Yes, not too terribly hot and humid in the summers was also one of the criteria, why we ruled out places like Florida.
Sperling's best places is a good place to start, https://www.bestplaces.net/find/default.aspx
You can enter a city, town, zip code and come up with all kinds of metrics to compare them, cost of living index, lots of climate data, economy, crime rate, schools, etc etc,.
So I made up a spread sheet for this for easy comparison, looked at 18 cities/towns in AR, GA, KY, MO, NC, SC, TN, and VA that I had culled from various "best places to retire" "most affordable places to retire" etc lists, plus Cincinnati for comparison.
; pop 297K, frost free dates/days 4/19 - 10/17 (181); 44" rain, 20" snow, 176
** sunny days, av Jul hi 88, av Jan low 22, comfort index 41*, cost of living index below average 83.
*comfort index is a Sperling's metric for how hot and humid it is in the summer, higher is better. Chattanooga's was the highest/ best on my list
**this is terrible, by far the worst on my list; coming from sunny SoCal, this is one reason I have never been comfortable here.
; pop 170K, frost free dates/ days 4/1- 11/4 (217); 53" rain, 5" snow, 207 sunny days, July av hi 90, Jan av low 31, comfort index 46; attractions U. TN, TN River, pretty and hilly, sited in a bend in the river like Cinti. Appalachian Mtns.; cost of living index below average 88; Quakers: Chattanooga Friends Meeting.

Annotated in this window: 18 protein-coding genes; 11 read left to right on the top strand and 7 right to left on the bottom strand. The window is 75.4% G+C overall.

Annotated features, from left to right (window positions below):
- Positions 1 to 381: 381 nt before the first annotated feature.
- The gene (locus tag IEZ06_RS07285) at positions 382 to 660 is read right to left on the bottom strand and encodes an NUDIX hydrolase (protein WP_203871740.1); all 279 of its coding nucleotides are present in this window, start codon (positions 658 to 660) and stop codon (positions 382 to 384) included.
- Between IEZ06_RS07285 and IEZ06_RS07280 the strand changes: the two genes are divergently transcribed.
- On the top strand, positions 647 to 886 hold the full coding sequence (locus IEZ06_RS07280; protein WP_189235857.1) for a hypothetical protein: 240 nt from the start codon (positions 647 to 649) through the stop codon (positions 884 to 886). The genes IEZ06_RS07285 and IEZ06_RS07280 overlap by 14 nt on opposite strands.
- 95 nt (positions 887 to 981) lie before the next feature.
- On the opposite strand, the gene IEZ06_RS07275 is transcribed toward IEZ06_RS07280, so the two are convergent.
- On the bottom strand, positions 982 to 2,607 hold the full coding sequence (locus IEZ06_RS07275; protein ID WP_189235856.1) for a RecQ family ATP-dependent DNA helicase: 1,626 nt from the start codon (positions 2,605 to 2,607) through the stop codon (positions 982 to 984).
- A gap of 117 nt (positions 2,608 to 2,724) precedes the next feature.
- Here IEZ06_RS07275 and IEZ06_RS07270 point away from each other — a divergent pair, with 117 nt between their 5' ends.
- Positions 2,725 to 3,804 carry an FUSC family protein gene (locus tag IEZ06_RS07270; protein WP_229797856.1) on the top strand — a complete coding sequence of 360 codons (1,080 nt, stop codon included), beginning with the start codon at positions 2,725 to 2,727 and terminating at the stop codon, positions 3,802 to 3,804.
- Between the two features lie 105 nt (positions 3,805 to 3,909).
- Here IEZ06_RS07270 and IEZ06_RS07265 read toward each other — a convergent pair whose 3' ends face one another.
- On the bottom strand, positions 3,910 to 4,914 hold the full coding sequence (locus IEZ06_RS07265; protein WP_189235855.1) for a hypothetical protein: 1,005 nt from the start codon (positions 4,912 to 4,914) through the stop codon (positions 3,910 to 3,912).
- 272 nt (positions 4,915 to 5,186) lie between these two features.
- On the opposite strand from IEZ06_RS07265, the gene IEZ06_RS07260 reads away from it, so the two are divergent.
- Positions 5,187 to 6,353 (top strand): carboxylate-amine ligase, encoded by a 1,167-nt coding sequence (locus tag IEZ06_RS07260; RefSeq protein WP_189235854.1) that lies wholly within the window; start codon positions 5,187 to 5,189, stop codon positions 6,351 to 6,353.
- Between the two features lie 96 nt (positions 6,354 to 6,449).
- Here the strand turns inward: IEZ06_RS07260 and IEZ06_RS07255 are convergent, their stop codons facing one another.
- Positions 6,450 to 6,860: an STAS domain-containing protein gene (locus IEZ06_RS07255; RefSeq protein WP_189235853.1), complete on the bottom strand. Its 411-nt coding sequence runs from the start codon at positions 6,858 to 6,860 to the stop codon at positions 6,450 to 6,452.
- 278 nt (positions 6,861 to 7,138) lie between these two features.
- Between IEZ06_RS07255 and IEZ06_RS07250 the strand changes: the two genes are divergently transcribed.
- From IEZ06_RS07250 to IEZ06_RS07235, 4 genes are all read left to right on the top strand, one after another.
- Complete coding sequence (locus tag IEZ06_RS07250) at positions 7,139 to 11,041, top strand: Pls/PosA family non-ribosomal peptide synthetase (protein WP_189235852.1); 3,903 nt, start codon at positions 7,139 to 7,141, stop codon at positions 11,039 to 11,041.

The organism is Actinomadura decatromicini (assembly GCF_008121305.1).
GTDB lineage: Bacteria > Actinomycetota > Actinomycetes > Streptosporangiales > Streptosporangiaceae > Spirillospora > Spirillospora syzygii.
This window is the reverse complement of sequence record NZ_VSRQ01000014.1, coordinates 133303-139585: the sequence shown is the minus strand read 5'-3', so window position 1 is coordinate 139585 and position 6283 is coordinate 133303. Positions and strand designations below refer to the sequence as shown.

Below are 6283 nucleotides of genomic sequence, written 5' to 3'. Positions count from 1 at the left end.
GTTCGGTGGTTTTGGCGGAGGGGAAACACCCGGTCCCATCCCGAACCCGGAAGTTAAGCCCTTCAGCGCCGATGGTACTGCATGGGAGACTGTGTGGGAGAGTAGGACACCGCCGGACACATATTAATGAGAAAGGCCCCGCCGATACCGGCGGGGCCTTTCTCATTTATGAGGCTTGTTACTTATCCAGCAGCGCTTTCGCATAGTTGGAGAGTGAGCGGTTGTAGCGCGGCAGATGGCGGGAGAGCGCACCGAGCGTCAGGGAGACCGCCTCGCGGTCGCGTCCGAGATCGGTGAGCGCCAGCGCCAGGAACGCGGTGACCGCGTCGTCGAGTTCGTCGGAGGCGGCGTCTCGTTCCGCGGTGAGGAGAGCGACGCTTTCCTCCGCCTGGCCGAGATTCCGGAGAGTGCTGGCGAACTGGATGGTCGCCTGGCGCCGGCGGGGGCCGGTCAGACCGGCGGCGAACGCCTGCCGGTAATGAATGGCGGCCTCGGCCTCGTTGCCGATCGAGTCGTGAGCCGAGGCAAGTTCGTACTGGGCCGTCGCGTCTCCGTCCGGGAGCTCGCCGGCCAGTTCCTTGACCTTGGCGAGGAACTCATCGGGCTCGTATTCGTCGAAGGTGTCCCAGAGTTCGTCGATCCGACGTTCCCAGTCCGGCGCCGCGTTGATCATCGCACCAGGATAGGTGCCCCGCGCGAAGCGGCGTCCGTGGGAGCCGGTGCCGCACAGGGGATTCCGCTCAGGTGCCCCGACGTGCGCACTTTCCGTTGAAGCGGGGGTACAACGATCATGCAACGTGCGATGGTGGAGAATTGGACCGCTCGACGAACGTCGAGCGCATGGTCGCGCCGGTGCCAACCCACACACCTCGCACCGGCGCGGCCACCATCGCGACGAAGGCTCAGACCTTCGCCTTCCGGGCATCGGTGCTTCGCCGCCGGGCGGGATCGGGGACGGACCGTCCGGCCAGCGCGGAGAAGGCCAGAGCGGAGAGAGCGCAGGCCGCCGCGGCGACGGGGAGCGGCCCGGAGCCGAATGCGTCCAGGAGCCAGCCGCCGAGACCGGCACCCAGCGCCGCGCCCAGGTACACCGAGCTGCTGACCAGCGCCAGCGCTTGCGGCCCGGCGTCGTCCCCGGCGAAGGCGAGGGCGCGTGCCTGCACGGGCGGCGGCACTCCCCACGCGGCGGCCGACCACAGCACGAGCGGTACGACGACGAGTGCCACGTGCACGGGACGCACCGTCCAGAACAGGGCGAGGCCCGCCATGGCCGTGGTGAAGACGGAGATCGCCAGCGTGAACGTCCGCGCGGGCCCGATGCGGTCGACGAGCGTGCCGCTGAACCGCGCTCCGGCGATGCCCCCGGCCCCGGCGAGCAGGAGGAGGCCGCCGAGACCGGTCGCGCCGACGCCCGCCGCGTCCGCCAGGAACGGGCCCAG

Although I grew up near the ocean, we deliberately stayed away from it - sea levels rising, storms getting worse, the coast is not going to be a real good place to be.
We are 68. My partner grew up in NW OH and she always used to like the snow (unlike me). But we are getting older, she has bad knees, snow shoveling is getting harder for her, and my tolerance for all this cold/snow/ice, etc seems to be getting less as I get older. I really did hang on here for awhile thinking that global warming might fix some of it. But no such luck. The eastern seaboard is regularly getting pounded with excess snow because of cold air hitting warm oceans; mid west is getting this polar vortex thing because of warming Arctic:
The blockbuster snowstorms and frigid temperatures seen in much of the northern hemisphere during the past few winters are in part the result of global warming-related Arctic sea ice loss, according to a new study published Monday. The study, published in the Proceedings of the National Academy of Sciences, finds clear links between the precipitous decline of Arctic sea ice and severe winter weather in Europe, Asia, and parts of the U.S. during the past several years.
https://www.climatecentral.org/news/warm ... s-study-sa
so the last couple winters are likely not a fluke, but a part of the new normal for awhile.
That cinched the get out of here decision!!